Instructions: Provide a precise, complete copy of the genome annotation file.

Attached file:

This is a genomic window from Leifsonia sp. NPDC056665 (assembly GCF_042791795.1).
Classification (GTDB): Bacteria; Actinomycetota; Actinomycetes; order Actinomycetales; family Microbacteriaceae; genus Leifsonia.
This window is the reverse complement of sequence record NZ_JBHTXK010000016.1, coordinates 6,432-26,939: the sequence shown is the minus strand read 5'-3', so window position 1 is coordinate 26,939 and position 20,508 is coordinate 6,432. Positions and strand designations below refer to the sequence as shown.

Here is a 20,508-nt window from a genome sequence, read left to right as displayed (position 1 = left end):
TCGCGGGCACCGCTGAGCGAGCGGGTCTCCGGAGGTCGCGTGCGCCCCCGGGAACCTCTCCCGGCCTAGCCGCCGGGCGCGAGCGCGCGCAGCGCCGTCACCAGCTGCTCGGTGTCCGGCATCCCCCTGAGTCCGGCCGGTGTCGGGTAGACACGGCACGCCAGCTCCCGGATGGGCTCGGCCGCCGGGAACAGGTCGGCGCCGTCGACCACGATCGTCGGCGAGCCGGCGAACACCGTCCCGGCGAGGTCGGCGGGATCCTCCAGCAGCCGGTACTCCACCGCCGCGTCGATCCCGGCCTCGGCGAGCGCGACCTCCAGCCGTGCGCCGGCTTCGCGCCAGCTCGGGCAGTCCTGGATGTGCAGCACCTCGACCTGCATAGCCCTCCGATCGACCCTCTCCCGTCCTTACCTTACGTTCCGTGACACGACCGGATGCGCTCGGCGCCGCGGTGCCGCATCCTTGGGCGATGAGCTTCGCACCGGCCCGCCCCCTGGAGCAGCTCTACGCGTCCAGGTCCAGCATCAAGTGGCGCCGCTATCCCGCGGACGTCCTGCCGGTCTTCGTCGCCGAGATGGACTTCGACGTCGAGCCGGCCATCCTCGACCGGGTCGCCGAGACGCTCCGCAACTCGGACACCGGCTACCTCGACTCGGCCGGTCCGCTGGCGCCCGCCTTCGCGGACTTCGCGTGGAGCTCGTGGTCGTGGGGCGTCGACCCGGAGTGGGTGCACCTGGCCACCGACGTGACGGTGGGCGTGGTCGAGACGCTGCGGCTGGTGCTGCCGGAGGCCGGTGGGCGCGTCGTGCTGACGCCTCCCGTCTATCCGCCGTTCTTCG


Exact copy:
This is a genomic window from Leifsonia sp. NPDC056665 (assembly GCF_042791795.1).
Classification (GTDB): Bacteria; Actinomycetota; Actinomycetes; order Actinomycetales; family Microbacteriaceae; genus Leifsonia.
This window is the reverse complement of sequence record NZ_JBHTXK010000016.1, coordinates 6,432-26,939: the sequence shown is the minus strand read 5'-3', so window position 1 is coordinate 26,939 and position 20,508 is coordinate 6,432. Positions and strand designations below refer to the sequence as shown.

Here is a 20,508-nt window from a genome sequence, read left to right as displayed (position 1 = left end):
TCGCGGGCACCGCTGAGCGAGCGGGTCTCCGGAGGTCGCGTGCGCCCCCGGGAACCTCTCCCGGCCTAGCCGCCGGGCGCGAGCGCGCGCAGCGCCGTCACCAGCTGCTCGGTGTCCGGCATCCCCCTGAGTCCGGCCGGTGTCGGGTAGACACGGCACGCCAGCTCCCGGATGGGCTCGGCCGCCGGGAACAGGTCGGCGCCGTCGACCACGATCGTCGGCGAGCCGGCGAACACCGTCCCGGCGAGGTCGGCGGGATCCTCCAGCAGCCGGTACTCCACCGCCGCGTCGATCCCGGCCTCGGCGAGCGCGACCTCCAGCCGTGCGCCGGCTTCGCGCCAGCTCGGGCAGTCCTGGATGTGCAGCACCTCGACCTGCATAGCCCTCCGATCGACCCTCTCCCGTCCTTACCTTACGTTCCGTGACACGACCGGATGCGCTCGGCGCCGCGGTGCCGCATCCTTGGGCGATGAGCTTCGCACCGGCCCGCCCCCTGGAGCAGCTCTACGCGTCCAGGTCCAGCATCAAGTGGCGCCGCTATCCCGCGGACGTCCTGCCGGTCTTCGTCGCCGAGATGGACTTCGACGTCGAGCCGGCCATCCTCGACCGGGTCGCCGAGACGCTCCGCAACTCGGACACCGGCTACCTCGACTCGGCCGGTCCGCTGGCGCCCGCCTTCGCGGACTTCGCGTGGAGCTCGTGGTCGTGGGGCGTCGACCCGGAGTGGGTGCACCTGGCCACCGACGTGACGGTGGGCGTGGTCGAGACGCTGCGGCTGGTGCTGCCGGAGGCCGGTGGGCGCGTCGTGCTGACGCCTCCCGTCTATCCGCCGTTCTTCG